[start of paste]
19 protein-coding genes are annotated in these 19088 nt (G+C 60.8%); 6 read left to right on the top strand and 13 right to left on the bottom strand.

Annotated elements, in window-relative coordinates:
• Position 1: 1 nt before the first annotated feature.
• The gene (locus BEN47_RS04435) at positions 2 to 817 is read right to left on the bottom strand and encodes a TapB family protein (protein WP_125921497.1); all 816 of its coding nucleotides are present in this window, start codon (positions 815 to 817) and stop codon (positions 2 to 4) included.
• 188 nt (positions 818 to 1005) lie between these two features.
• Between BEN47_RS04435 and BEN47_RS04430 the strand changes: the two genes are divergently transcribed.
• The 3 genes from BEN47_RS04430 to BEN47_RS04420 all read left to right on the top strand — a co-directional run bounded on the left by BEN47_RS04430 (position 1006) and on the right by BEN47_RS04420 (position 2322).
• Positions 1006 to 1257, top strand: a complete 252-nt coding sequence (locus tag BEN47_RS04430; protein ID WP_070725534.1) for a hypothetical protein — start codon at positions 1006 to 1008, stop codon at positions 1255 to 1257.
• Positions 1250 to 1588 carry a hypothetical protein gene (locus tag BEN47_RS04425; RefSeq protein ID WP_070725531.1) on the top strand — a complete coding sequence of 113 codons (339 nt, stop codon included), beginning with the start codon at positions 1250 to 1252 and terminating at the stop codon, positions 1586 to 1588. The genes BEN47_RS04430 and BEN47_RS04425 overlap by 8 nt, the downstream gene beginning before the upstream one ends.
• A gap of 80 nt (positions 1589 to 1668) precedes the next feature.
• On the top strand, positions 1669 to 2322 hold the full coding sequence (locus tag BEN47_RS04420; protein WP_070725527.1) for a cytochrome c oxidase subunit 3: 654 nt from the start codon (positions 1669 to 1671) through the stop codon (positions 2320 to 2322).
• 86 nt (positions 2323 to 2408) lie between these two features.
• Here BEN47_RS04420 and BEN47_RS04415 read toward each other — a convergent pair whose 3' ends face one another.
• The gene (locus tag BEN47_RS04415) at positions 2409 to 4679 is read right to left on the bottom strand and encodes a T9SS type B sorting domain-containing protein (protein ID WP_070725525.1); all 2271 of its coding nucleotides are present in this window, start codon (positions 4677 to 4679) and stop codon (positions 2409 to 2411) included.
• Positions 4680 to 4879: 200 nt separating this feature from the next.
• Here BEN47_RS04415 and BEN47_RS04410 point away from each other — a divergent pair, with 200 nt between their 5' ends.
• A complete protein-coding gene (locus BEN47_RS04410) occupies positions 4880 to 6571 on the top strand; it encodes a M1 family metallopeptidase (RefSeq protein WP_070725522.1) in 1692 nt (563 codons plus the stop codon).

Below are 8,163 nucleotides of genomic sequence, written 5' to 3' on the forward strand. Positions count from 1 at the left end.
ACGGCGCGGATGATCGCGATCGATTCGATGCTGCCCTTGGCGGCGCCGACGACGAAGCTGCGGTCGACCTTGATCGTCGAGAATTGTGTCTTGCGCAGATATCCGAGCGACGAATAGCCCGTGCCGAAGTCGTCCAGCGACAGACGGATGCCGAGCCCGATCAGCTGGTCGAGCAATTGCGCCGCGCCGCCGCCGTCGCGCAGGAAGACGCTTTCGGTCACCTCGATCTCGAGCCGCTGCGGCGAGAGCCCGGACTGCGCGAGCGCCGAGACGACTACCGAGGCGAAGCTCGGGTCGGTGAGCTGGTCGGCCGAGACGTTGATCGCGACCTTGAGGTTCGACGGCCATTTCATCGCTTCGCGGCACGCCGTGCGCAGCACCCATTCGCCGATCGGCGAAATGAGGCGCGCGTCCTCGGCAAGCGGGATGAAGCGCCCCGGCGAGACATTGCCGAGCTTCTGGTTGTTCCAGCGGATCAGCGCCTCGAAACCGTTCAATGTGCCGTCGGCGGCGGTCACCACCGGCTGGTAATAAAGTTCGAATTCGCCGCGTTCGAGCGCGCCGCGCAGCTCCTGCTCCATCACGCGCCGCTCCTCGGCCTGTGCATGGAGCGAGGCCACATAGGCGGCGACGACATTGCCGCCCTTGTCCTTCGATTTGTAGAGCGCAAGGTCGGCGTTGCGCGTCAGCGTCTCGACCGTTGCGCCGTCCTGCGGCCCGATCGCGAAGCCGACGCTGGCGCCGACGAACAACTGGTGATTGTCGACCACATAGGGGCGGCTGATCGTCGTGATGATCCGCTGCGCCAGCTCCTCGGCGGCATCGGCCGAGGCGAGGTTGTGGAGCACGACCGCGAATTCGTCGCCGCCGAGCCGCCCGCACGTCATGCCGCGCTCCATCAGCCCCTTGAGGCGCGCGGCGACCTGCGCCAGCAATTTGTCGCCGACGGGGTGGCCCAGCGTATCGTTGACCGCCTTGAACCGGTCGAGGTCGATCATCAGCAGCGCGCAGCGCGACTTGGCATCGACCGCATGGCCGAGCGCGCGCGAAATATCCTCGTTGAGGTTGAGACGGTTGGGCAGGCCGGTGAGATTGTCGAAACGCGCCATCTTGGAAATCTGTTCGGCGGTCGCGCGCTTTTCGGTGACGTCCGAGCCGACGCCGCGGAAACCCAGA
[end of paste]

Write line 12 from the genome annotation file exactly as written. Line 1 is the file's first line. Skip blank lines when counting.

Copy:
• 86 nt (positions 2323 to 2408) lie between these two features.